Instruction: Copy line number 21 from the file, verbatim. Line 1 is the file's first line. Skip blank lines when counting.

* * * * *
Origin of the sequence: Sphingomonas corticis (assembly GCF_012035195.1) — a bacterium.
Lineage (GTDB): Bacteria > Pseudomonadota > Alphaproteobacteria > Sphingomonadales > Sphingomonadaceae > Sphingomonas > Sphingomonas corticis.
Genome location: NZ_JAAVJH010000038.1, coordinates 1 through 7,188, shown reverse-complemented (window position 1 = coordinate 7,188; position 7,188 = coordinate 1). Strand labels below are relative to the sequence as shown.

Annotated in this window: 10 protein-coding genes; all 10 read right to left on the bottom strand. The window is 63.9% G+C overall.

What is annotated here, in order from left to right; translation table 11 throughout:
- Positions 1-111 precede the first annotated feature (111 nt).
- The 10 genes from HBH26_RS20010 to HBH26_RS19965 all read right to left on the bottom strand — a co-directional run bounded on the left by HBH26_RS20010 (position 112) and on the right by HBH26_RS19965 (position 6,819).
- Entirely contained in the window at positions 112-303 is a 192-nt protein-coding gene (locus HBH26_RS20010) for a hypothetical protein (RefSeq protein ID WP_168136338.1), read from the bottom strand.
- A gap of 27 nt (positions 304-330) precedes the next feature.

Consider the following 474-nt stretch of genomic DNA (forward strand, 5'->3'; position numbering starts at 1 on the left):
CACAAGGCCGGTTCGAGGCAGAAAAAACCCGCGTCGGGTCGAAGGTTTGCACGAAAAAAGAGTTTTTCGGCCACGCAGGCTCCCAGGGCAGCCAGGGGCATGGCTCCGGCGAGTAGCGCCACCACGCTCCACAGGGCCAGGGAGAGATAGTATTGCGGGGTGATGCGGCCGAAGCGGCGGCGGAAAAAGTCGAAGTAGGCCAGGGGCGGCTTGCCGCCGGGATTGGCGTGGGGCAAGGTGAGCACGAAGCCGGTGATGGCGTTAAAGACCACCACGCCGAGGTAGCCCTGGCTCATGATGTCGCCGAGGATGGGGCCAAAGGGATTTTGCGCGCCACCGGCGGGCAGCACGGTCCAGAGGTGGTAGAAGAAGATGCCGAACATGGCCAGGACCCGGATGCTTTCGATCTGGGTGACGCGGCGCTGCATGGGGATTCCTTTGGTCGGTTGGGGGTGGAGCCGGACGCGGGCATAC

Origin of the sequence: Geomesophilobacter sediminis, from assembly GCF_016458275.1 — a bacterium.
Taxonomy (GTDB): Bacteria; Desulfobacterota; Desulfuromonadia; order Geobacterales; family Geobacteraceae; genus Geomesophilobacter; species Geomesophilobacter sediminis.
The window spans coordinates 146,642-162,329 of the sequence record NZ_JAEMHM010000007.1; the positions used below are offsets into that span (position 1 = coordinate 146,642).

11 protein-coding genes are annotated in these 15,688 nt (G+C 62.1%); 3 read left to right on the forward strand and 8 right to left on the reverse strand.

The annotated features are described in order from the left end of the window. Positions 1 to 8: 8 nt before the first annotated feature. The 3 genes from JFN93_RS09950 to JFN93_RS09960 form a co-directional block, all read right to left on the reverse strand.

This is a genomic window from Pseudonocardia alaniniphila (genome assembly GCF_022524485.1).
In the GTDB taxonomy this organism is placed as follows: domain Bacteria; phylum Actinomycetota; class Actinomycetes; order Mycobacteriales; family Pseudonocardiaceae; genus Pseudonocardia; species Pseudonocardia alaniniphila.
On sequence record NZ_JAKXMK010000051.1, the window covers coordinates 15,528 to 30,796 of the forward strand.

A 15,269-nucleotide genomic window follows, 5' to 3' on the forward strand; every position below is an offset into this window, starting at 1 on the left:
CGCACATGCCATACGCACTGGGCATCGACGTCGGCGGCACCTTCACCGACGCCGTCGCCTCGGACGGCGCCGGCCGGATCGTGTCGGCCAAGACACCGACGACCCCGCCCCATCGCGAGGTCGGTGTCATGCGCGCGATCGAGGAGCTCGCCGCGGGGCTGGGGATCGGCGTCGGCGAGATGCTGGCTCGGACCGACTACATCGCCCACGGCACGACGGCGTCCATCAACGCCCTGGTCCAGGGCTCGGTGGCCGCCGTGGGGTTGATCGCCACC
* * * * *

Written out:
CGCACATGCCATACGCACTGGGCATCGACGTCGGCGGCACCTTCACCGACGCCGTCGCCTCGGACGGCGCCGGCCGGATCGTGTCGGCCAAGACACCGACGACCCCGCCCCATCGCGAGGTCGGTGTCATGCGCGCGATCGAGGAGCTCGCCGCGGGGCTGGGGATCGGCGTCGGCGAGATGCTGGCTCGGACCGACTACATCGCCCACGGCACGACGGCGTCCATCAACGCCCTGGTCCAGGGCTCGGTGGCCGCCGTGGGGTTGATCGCCACC